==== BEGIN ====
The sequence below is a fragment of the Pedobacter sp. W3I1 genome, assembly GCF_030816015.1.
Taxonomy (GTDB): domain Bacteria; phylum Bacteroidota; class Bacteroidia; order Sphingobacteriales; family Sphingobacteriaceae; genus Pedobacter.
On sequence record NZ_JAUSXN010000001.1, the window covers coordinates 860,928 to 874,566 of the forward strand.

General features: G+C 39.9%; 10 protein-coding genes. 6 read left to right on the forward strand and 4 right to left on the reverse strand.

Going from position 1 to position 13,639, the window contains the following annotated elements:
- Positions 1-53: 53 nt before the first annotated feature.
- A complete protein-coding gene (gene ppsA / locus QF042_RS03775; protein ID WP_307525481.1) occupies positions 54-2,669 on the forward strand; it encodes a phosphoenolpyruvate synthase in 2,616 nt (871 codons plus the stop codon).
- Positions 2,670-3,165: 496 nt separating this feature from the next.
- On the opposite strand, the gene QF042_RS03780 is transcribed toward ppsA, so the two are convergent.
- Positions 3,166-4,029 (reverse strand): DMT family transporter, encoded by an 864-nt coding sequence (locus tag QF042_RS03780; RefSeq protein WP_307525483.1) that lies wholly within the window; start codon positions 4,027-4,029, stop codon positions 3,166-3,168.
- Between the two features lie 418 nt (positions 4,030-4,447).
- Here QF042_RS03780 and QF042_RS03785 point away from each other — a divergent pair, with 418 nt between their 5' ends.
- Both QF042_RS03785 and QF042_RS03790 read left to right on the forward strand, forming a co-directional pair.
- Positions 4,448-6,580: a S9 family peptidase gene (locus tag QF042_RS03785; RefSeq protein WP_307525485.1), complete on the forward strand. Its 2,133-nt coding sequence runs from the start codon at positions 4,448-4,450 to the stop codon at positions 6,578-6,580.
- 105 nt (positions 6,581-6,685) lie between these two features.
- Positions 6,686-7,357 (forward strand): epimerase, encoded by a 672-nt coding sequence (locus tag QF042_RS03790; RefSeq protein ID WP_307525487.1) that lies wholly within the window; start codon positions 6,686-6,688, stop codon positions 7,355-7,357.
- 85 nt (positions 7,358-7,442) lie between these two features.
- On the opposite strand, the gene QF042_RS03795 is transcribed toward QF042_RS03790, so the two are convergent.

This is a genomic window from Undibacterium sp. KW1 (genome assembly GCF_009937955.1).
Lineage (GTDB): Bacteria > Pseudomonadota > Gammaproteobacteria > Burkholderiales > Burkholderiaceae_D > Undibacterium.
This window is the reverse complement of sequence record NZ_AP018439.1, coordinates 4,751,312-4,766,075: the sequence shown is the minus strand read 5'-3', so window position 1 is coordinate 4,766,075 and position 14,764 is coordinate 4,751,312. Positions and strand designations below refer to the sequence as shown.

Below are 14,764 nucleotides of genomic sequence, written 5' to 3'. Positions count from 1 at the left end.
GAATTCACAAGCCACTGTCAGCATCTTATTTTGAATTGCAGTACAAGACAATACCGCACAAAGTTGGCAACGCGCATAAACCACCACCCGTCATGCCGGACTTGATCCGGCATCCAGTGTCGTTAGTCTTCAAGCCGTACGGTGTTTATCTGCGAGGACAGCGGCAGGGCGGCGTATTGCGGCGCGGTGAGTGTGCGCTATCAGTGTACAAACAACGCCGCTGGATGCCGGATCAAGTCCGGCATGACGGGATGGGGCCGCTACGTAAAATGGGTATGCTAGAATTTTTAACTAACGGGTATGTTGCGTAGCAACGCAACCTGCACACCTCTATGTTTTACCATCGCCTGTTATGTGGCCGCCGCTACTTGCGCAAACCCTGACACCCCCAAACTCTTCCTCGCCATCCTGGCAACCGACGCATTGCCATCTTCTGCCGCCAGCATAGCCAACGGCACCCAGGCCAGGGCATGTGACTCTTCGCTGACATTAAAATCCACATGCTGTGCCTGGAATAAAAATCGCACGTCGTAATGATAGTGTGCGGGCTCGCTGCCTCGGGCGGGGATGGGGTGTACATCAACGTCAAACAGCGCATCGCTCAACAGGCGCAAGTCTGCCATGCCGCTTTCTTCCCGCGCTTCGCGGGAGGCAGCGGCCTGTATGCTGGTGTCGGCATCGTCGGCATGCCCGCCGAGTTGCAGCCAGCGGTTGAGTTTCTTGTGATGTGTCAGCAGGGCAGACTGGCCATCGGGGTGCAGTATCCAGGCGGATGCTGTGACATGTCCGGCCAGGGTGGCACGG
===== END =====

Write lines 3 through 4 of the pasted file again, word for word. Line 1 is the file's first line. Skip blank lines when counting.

On sequence record NZ_JAUSXN010000001.1, the window covers coordinates 860,928 to 874,566 of the forward strand.

General features: G+C 39.9%; 10 protein-coding genes. 6 read left to right on the forward strand and 4 right to left on the reverse strand.